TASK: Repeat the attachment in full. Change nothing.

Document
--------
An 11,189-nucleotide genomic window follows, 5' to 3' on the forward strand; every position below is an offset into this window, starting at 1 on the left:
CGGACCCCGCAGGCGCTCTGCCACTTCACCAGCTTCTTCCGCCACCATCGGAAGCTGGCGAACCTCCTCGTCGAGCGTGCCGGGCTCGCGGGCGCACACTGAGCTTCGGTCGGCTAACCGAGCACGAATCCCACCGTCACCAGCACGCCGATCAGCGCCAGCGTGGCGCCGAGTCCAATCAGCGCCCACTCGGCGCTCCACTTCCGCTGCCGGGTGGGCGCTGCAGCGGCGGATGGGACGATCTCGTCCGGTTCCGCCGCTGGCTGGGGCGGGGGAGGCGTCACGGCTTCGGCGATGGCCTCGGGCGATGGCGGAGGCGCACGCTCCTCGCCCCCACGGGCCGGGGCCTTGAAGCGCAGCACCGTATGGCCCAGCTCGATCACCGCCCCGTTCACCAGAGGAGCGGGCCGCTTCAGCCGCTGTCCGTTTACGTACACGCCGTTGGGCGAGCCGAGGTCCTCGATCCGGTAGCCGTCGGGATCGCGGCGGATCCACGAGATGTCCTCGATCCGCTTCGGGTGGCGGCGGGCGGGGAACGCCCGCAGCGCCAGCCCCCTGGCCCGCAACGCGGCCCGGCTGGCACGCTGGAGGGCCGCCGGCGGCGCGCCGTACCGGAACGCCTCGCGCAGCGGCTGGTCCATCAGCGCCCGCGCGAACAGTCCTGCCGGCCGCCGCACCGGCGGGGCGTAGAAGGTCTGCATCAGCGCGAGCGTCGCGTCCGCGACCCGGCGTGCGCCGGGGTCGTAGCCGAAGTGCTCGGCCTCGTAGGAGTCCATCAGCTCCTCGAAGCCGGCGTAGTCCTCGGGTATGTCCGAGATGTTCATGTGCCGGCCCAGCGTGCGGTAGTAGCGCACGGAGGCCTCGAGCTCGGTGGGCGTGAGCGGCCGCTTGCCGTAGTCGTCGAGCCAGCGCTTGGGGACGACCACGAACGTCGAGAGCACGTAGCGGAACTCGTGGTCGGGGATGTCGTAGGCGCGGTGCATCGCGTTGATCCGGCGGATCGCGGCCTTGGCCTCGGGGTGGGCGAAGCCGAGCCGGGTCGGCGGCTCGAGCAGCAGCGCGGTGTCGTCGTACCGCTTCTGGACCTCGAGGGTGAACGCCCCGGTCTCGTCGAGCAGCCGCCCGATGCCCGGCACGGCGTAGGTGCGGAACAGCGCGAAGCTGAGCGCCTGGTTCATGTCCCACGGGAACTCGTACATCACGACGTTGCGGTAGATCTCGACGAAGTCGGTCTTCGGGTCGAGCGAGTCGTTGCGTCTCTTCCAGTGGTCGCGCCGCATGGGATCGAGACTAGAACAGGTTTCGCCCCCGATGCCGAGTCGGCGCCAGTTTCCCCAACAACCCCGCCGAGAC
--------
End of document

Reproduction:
An 11,189-nucleotide genomic window follows, 5' to 3' on the forward strand; every position below is an offset into this window, starting at 1 on the left:
CGGACCCCGCAGGCGCTCTGCCACTTCACCAGCTTCTTCCGCCACCATCGGAAGCTGGCGAACCTCCTCGTCGAGCGTGCCGGGCTCGCGGGCGCACACTGAGCTTCGGTCGGCTAACCGAGCACGAATCCCACCGTCACCAGCACGCCGATCAGCGCCAGCGTGGCGCCGAGTCCAATCAGCGCCCACTCGGCGCTCCACTTCCGCTGCCGGGTGGGCGCTGCAGCGGCGGATGGGACGATCTCGTCCGGTTCCGCCGCTGGCTGGGGCGGGGGAGGCGTCACGGCTTCGGCGATGGCCTCGGGCGATGGCGGAGGCGCACGCTCCTCGCCCCCACGGGCCGGGGCCTTGAAGCGCAGCACCGTATGGCCCAGCTCGATCACCGCCCCGTTCACCAGAGGAGCGGGCCGCTTCAGCCGCTGTCCGTTTACGTACACGCCGTTGGGCGAGCCGAGGTCCTCGATCCGGTAGCCGTCGGGATCGCGGCGGATCCACGAGATGTCCTCGATCCGCTTCGGGTGGCGGCGGGCGGGGAACGCCCGCAGCGCCAGCCCCCTGGCCCGCAACGCGGCCCGGCTGGCACGCTGGAGGGCCGCCGGCGGCGCGCCGTACCGGAACGCCTCGCGCAGCGGCTGGTCCATCAGCGCCCGCGCGAACAGTCCTGCCGGCCGCCGCACCGGCGGGGCGTAGAAGGTCTGCATCAGCGCGAGCGTCGCGTCCGCGACCCGGCGTGCGCCGGGGTCGTAGCCGAAGTGCTCGGCCTCGTAGGAGTCCATCAGCTCCTCGAAGCCGGCGTAGTCCTCGGGTATGTCCGAGATGTTCATGTGCCGGCCCAGCGTGCGGTAGTAGCGCACGGAGGCCTCGAGCTCGGTGGGCGTGAGCGGCCGCTTGCCGTAGTCGTCGAGCCAGCGCTTGGGGACGACCACGAACGTCGAGAGCACGTAGCGGAACTCGTGGTCGGGGATGTCGTAGGCGCGGTGCATCGCGTTGATCCGGCGGATCGCGGCCTTGGCCTCGGGGTGGGCGAAGCCGAGCCGGGTCGGCGGCTCGAGCAGCAGCGCGGTGTCGTCGTACCGCTTCTGGACCTCGAGGGTGAACGCCCCGGTCTCGTCGAGCAGCCGCCCGATGCCCGGCACGGCGTAGGTGCGGAACAGCGCGAAGCTGAGCGCCTGGTTCATGTCCCACGGGAACTCGTACATCACGACGTTGCGGTAGATCTCGACGAAGTCGGTCTTCGGGTCGAGCGAGTCGTTGCGTCTCTTCCAGTGGTCGCGCCGCATGGGATCGAGACTAGAACAGGTTTCGCCCCCGATGCCGAGTCGGCGCCAGTTTCCCCAACAACCCCGCCGAGAC